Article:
No, they are not the same thing! As the blogger behind The Quiet Girl Diaries, I am here to break down the differences between introversion and being shy. All thoughts are my own. Be sure to post yours in the comments!
Misinterpreting Personality Traits
I’ll be the first to admit that I am both an introvert and a shy person. Coming to terms with this fact hasn’t been easy. People have a tendency to make me feel like something is wrong with me. I am constantly asked “Why are you so quiet?”. I also hear statements like “You’re so shy,” in a sympathetic tone of voice. Let me just say this right now; being an introvert or shy does not diminish my abilities.
The good thing about growing as a person is learning to care less about what others think. That way, I can focus more on what makes me happy. Embracing the fact that I am an introvert has been a huge part of my journey. My shyness, however, is something that I have decided to work on, because it has set me back sometimes. I will explain below, as I demonstrate some of the differences between introversion and being shy.
Defining The Terms
According to the Merriam-Webster dictionary, shy means:
Showing that you are nervous and uncomfortable about meeting and talking to people.
and introversion is:
The act of directing one’s attention toward or getting gratification from one’s own interests, thoughts, and feelings.
Which, when put in those words, make us sound selfish. However, my definition of being an introvert means that I need fewer people to validate my life.
We Are Born Introverts, We Become Shy
I feel that introverts are born this way, as introversion is internal. As you can see from the definition, it is natural for introverts to feel okay with themselves. Some introverts prefer to be alone, because they know who they are and they trust their instincts and feelings. Personally, I prefer being alone when I am working on an important project. I concentrate better. I don’t second guess myself as much as when I am working with other people. That’s the way I’ve always been, and I don’t know any other way. I do my best work when I have peace and quiet all to myself.
In contrast, shyness is a learned trait, since most shy people tend to focus on what others will think when you say or do something. Most people can think back to a time when they first felt shy.
I remember when I was in the 4th grade. I had just moved to a new country and was learning a new language. On my first day of school, my teacher had me stand in front of the class and introduced myself. Everything was fine, until she turned to me and said “Bonjour!”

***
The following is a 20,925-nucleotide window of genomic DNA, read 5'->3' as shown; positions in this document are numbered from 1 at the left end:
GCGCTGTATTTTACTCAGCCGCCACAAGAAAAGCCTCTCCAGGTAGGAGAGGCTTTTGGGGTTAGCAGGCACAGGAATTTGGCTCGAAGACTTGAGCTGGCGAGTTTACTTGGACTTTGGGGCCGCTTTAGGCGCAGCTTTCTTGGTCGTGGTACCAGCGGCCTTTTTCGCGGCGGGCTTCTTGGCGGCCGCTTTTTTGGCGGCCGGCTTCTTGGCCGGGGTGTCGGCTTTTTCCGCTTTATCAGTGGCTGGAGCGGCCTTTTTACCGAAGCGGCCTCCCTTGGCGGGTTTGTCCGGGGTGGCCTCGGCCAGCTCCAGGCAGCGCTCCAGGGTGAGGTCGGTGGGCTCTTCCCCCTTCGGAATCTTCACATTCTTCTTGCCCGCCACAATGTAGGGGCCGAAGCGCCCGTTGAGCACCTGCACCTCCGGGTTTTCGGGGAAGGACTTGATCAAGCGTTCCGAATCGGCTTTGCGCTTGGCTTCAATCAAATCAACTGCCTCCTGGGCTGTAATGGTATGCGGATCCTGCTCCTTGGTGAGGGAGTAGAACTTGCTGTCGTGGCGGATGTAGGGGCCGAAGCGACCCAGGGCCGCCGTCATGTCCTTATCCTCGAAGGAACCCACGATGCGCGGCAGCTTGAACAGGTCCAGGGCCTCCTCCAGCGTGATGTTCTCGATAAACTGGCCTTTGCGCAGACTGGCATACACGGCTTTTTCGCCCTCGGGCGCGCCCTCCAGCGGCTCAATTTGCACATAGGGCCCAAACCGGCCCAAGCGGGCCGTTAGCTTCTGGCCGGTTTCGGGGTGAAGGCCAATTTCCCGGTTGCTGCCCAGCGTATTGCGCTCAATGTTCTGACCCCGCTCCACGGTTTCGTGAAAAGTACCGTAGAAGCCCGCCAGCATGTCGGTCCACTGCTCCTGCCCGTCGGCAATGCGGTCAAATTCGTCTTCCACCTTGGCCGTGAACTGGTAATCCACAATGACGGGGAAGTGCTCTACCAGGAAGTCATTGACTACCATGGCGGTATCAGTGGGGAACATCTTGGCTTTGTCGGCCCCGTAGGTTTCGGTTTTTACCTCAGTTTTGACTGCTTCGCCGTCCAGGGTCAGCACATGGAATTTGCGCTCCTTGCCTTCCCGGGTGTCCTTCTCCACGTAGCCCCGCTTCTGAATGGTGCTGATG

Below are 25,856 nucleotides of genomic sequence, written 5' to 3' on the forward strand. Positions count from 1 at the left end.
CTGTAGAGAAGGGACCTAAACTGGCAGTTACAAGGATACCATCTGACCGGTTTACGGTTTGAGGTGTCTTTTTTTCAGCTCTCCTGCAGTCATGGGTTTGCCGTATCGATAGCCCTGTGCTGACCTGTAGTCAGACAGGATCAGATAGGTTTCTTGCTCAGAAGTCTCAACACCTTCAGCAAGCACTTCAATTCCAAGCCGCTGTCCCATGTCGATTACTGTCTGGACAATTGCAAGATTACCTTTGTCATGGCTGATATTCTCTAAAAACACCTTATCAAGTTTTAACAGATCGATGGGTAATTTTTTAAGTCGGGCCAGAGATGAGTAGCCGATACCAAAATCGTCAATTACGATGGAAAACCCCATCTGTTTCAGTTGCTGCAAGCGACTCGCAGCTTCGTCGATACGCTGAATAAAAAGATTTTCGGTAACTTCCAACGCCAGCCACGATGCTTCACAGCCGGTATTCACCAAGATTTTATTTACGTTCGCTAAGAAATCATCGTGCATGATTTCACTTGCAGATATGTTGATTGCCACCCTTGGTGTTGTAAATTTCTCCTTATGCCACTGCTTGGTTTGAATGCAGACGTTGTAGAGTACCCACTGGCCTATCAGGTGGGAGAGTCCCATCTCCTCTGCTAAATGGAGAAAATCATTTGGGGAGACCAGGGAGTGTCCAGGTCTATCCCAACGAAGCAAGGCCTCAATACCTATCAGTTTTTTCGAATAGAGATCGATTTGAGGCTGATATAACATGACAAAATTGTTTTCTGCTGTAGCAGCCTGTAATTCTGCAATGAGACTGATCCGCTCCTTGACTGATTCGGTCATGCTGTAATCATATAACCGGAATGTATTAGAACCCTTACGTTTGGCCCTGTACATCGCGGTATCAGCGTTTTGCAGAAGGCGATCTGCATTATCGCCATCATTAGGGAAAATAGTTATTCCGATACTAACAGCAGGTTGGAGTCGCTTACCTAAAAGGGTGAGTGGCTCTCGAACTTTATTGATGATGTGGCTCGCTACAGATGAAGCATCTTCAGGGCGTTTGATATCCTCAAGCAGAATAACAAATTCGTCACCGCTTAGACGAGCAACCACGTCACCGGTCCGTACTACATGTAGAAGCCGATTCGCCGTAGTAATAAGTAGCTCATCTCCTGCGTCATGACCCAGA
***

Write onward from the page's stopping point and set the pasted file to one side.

I am guessing that was the only French word she knew. I replied “Bonjour!” happy to finally hear a word I understand. The whole class burst into laughter and the looks on some of their faces made me feel like I was a weird creature from another planet. After that, I remember feeling very nervous around the whole class. I became afraid to speak because I felt like I was everybody’s muse. All the children seemed fascinated that I was different and had a different reaction to my accent. The fact that I was an introvert didn’t help much in that situation so, I became a very shy person.
Which is why the differences between introversion and being shy make sense, including this next example.
Shyness Often Results From Fear
Introversion is a natural phenomenon, just like extroversion or being born left/right handed. Introverts should not be evaluated differently just because we’re different. Introverts are naturally independent people. We value opinions and love to take advice. Yet when it comes to challenges, our brain is already working on plan B and C scenarios.
Shyness is often driven by fear, as was the case for me. The fear of disappointing others, not being good enough, not being liked, not being right and not being taken seriously are all powerful human fears. The problem is that some people tend to overthink, which give our fears room to grow until it completely consumes us.
I’ll use myself again as an example. I can think of so many times where I should have said something and put somebody in their place. Like when a trusted colleague brought up my personal family issue in a meeting, I wanted to jump up and say “F%#@ You!”. But I didn’t because someone else jumped to my defense. Also, I feared losing my job.
My point is that there are a number of fears that we have that can make us shy. The occasional issue with shyness is that it can hinder our progress at times. Being a shy person is completely okay, but try not to let fear consume you to the point of letting others walk all over you and being afraid of letting your opinions known. And these are the key differences between introversion and being shy.
I hope you enjoyed reading about the differences between introversion and being shy! Please check out my blog (link above!) and leave your thoughts in the comments. If you happen to be dating an introvert, this related article might be for you!